Imbroglio at UG symptomatic of profound organisational malaise that needs addressing

Dear Editor,

Too many citizens, its graduates and their colleagues, current and prospective students, of the University of Guyana, must wonder at the turbulence in which it appears to be caught, when, even from a distance, we hear the drumbeats of a fundamental controversy, of discontent, about its management style and outcomes.

For those of us unfamiliar with its organisation structure, there is justification for apprehension about the stability of the organisational arrangements, and the attendant decision-making processes.

The confrontations between different levels and interests, as reported, projects an image of confused behaviours that are unbecoming of this national academic institution – which, instead of the abrasive clash of personalities, should be seen as setting standards for disciplined argumentation.

From public reports of the dispute, it is difficult not to perceive the UG Council as being the highest level of the decision-making structure – an obvious leadership role.

From some accounts however, the Council is perceived to be unable to discharge its responsibilities with the disciplined and sapiential authority expected of it. This is compounded by the substantive absence of trust that appears to exist between Council and unions, and perhaps amongst the former’s memberships.

Meanwhile, one cannot help but wonder as to what extent such management defects are impacting on the student population. Do the latter have a say in how they are being managed?

For example, when students observe the confused thinking regarding the basic issue of Terminal Leave and payment therefor, they must wonder about the technical capacity contained in the membership of the Council.

Meanwhile, in the flurry of exchanges, there appears to be more than a little hesitation about the form and process of performance evaluation. It would be interesting, to identify the author/s of any performance evaluation form/s that exist, the applicability to various levels of staff (or departments) and of course, the relevant authority and responsibility for the final evaluation.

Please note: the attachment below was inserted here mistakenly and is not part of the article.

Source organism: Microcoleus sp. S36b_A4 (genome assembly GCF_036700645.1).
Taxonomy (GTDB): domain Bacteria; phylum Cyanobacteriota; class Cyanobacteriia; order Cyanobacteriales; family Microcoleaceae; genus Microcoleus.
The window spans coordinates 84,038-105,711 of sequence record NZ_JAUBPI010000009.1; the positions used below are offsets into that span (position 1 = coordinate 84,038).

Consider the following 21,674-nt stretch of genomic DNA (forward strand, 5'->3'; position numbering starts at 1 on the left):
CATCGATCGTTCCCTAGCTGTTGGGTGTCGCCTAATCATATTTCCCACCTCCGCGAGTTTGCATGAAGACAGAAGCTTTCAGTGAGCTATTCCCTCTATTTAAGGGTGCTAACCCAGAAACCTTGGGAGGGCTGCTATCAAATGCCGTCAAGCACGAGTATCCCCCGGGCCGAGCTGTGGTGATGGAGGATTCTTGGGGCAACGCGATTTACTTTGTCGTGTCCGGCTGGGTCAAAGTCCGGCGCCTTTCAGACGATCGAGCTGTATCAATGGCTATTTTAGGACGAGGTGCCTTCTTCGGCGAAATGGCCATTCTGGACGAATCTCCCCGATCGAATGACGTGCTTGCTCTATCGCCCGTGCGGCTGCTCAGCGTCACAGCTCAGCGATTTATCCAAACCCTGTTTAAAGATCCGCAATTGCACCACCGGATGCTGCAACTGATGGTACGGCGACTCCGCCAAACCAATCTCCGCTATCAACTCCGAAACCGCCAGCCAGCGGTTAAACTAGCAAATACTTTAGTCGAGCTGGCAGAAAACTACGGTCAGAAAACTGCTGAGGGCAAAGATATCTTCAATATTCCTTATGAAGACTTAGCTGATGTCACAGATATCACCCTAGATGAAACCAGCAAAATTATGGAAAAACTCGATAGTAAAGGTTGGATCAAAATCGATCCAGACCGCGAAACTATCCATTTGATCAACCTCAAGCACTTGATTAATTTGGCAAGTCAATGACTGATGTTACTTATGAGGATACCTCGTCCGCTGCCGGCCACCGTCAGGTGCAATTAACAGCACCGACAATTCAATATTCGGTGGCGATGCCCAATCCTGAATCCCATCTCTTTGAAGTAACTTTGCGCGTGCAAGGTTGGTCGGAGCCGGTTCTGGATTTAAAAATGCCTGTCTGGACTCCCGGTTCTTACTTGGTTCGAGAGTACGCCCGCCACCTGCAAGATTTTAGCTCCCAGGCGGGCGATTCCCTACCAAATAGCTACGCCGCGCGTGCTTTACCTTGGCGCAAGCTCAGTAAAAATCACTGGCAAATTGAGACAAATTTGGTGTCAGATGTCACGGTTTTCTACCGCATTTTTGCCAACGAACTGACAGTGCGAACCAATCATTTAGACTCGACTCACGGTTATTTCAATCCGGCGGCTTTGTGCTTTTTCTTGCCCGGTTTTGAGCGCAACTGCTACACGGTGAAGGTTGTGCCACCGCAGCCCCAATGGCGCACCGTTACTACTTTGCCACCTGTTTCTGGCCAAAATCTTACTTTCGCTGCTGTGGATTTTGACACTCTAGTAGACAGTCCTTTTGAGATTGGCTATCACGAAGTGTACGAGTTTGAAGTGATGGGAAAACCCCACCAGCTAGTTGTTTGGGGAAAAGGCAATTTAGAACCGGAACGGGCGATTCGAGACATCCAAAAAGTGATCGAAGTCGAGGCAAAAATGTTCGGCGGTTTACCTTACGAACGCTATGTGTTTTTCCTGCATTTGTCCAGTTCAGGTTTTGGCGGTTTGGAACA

There is need to clarify, for the public’s understanding, whether or not the process has been consistently applied to all performers, including the Vice-Chancellor, moreso throughout the latter’s period of stewardship.

Normally, the very fact of contract employment would demand agreed periodic performance review, and not (simplistically) only towards the period of completion of the contract. In other words, any satisfaction or dissatisfaction should be communicated by either party, along the way.

The present imbroglio would appear to suggest that all the parties concerned are unfamiliar with what is the normal, disciplined performance evaluation process. The behaviours are indeed indicative of the need for the performance of the Council itself to be evaluated.

The implicators would suggest that there are wider dimensions of management that should also be subject to evaluation. For, in the final analysis, the current contention is not about individual actors, but more fundamentally, about instituting disciplined management processes and systems in an organisation whose responsibility is to set standards of behaviour for respective generations of students to uphold.

The current disconnection may well be symptomatic of a more profound organisational malaise that begs to be very comprehensively addressed. 

Incidentally, there needs to be a fundamental clarification about that aspect of compensation management which deals with paid leave, or more specifically, payment in lieu of leave.

With particular reference to terminal leave, it becomes a contradiction in terms that the departing employee would ‘benefit from payment in lieu’, moreso at the end of the contract period.

The exception, however, would apply in the case where termination is a result of disciplinary action initiated by the employer.

That this principle in compensation might historically be observed in the breach obviously does not make the latter practice right.

It becomes more derisible therefore, when the departing employee applies for this putative benefit.

Hopefully, the relevant decision-makers in the governance structure will pay heed.

Yours faithfully

E.B. John

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